This article is in partnership with NTT.
NTT works with cities, public transit agencies and departments of transport (DOTs) to help them leverage data and analytics to improve passenger experience, safety, and operations.
The company is seeing an increase in projects in these areas as cities not only respond to the ongoing pandemic but also prepare for what comes next.
Sarah Wray, Cities Today, talked to Bill Baver, Vice President, NTT SMART World, about the key trends he is seeing.
Sarah Wray (SW): Public transport usage has plummetted during COVID-19. A year into the pandemic, what are you now seeing among your clients?
Bill Baver (BB): Without doubt, COVID-19 has had a negative impact on public transport usage across the globe. We believe this remains pretty flat, especially in the countries where the pandemic is ongoing and most companies have asked their employees to work from home.
However, some cities have been trying to accelerate ‘back to work’ initiatives to ensure their city centres and business districts remain alive and also to offer a chance to those citizens who have suffered during a long period of isolation to finally go out and meet relatives and friends, where allowed by the local regulations.
The environmental aspect is also a concern – with more citizens using their private vehicles, there is a risk of increasing CO2 emissions and therefore increasing the level of air pollution in our cities.
We are also noticing that citizens are not using public transport as they do not trust the data they are receiving. We are focused on providing the data that agencies and citizens can trust, so they can make decisions that best fit their objectives and use of devices.
These aspects are certainly pushing cities around the world to look for alternative solutions and this is where we have been having conversations to explain how data can support them.
SW: How do you see the pandemic changing the operations of your customers in the longer term?
BB: Going contactless and using mobile applications and smartcards is certainly a big trend for DOTs right now. The ones we are talking to are looking to leverage smart technologies and data for two main reasons. On one side, they are keen to offer a better service to make sure their passengers feel safe when travelling. This includes sharing data on trains and platform occupancy to allow people to better plan their journey, or offering contact-free automatic temperature checks at stations to identify unwell passengers.
On the other side, they want the ability to understand the capacity of certain stations in real time to design and revise communication, operations and safety rules dynamically.
All of these options are leading towards the concept of Mobility-as-a-Service (MaaS). That is an area we are focusing on to provide support to our customers and leaders. This will allow them to easily scale up or down the frequency of their trains, for instance, and also to offer a service more aligned with passengers’ demands and needs.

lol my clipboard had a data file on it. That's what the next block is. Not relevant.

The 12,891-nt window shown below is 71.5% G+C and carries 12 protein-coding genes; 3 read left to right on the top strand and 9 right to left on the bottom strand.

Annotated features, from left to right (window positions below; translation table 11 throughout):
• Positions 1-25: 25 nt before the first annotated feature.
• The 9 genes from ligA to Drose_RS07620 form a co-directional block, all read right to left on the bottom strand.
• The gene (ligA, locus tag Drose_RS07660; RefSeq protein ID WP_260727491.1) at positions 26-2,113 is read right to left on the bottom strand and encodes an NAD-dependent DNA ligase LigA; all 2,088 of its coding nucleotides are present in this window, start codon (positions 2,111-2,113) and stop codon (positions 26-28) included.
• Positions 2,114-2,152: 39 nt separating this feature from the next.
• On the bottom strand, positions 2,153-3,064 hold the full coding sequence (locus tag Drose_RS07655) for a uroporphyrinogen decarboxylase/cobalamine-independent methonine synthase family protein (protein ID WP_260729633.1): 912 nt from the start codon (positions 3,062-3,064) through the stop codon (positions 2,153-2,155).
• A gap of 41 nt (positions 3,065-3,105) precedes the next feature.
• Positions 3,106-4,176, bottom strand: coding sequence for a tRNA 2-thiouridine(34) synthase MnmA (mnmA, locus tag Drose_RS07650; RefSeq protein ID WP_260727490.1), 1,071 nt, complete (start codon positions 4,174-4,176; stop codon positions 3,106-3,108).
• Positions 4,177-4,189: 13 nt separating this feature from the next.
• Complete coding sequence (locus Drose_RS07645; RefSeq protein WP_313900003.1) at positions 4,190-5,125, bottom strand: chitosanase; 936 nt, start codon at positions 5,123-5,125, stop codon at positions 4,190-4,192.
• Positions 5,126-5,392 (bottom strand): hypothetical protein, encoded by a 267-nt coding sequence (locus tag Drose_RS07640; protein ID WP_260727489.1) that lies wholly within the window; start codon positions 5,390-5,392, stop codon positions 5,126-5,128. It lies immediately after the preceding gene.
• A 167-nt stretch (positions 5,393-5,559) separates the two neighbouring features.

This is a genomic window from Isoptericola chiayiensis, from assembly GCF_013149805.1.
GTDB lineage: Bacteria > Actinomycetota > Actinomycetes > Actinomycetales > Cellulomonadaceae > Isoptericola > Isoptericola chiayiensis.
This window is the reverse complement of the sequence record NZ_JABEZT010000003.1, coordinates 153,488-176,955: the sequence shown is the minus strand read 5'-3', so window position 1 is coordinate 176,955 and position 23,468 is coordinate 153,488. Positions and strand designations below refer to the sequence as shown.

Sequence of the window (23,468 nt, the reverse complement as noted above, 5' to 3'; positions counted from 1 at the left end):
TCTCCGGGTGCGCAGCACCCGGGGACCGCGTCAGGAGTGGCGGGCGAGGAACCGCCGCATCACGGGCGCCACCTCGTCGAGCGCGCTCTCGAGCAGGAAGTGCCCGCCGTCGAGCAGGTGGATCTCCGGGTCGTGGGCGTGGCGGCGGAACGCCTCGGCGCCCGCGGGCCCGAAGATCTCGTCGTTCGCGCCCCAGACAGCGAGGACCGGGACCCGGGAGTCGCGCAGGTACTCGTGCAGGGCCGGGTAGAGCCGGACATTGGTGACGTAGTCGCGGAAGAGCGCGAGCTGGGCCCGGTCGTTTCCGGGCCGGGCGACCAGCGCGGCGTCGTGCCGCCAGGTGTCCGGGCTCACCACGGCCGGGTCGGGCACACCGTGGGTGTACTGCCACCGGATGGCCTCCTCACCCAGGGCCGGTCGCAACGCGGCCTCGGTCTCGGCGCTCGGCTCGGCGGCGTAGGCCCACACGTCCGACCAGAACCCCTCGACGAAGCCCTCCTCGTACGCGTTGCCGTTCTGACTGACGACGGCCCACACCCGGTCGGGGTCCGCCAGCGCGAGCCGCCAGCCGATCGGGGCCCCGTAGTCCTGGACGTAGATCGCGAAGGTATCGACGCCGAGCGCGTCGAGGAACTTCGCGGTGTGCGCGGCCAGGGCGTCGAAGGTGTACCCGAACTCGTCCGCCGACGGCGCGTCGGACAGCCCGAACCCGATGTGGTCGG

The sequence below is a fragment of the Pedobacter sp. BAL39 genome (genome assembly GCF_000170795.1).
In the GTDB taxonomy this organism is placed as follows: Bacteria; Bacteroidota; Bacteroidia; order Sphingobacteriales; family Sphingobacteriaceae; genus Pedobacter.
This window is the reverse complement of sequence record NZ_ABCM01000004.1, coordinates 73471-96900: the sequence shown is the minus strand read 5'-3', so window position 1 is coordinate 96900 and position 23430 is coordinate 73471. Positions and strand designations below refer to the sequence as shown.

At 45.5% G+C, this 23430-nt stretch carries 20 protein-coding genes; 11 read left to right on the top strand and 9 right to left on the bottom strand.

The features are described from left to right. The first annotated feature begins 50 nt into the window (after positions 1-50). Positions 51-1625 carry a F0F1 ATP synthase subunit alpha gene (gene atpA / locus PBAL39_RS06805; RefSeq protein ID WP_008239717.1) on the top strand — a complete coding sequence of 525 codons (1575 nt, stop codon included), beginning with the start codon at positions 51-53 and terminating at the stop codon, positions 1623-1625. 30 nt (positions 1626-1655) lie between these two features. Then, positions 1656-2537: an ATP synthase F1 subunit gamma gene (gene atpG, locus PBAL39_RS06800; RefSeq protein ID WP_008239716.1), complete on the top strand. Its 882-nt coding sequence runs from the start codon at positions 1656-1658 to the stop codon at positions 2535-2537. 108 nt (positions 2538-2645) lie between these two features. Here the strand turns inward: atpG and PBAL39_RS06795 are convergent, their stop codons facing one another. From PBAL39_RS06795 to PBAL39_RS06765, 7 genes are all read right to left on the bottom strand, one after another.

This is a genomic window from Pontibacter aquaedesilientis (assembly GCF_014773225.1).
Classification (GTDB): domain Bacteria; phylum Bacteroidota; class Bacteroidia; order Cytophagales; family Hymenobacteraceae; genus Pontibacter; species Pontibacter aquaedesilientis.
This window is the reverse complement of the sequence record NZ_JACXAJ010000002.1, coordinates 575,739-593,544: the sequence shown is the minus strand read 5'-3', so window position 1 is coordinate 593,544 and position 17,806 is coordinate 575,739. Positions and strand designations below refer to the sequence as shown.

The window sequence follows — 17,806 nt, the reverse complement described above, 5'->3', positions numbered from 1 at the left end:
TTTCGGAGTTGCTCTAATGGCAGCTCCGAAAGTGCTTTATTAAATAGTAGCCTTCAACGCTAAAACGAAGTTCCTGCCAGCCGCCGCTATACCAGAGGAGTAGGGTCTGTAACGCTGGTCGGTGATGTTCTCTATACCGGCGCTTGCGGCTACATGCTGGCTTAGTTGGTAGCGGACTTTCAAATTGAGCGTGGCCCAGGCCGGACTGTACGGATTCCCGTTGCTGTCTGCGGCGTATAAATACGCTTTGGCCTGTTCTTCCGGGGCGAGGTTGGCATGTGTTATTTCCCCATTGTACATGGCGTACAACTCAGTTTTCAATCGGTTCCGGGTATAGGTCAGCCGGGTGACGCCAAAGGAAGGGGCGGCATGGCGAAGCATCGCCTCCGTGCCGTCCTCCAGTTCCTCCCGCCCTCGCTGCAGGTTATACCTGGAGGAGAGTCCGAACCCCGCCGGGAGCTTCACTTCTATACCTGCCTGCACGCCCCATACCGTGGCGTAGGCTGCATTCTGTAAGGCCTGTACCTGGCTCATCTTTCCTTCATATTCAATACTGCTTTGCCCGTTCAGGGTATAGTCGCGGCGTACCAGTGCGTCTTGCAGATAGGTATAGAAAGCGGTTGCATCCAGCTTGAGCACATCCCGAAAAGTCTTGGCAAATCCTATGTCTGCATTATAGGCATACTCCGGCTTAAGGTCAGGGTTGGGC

SW: Many companies look set to continue with remote working, at least some of the time. What do you think this means for transport services long-term and how can agencies best respond to this uncertainty?
BB: While increasingly working from home, citizens will still need to move across their cities to reach services not available in their neighbourhoods or simply to meet other people.
Agencies will have to adapt their services to the citizens’ demands and needs and be ready to expand or reduce their networks accordingly. Perhaps demand on the weekends might increase compared to weekdays or maybe in the evenings after working hours.
Agencies need to collect and analyse this type of information to transform services while maintaining operating profits. This means matching their offer with passengers’ demand, and therefore reducing unnecessary costs.
These options further accentuate the idea of MaaS for our customers and the industry.
Supporting this effort across multi-modal transportation options, as well as supporting this for cities and DOTs, allows organisations to look towards the future vs just reacting to the current situation.
SW: We now have vaccines rolling out and there is hope that more cities will begin to open up again later this year. What should cities and transport agencies be doing now to ready themselves and their services?
BB: Vaccines will hopefully help cities to open up again but some citizens will still be afraid of crowded areas and will probably feel nervous about public transport.
DOTs need to take all the necessary actions to assure passengers that it is safe to travel. New health and safety standards will need to be adopted and new tools, like journey-planning mobile apps based on real-time and predictive occupancy, need to be launched to empower citizens to make the right decisions for their safety and wellbeing.
Passenger confidence is key. Ultimately DOTs need to place the citizens at the centre of their initiatives and ensure all plans are tailored to their needs. We believe data can help DOTs provide the relevant evidence for passengers to feel confident again and to start using public transport without feeling unsafe.
Confidence in the data is critical for citizens to make their own decisions, and hopefully, public transport agencies will spend the time now to gain more confidence and determine the reliability in the data being gathered, analysed and rendered back to the citizens.
Getting these aspects set up will be critical for transport organisations moving forward.
One example is the state of Victoria in Australia, which is enabling citizens to regain confidence in public transport by leveraging data. Using Victoria’s new online RideSpace tool, public transport users will be able to see in real-time how busy metropolitan trains and stations will be before they get on board and can therefore plan their journeys accordingly.
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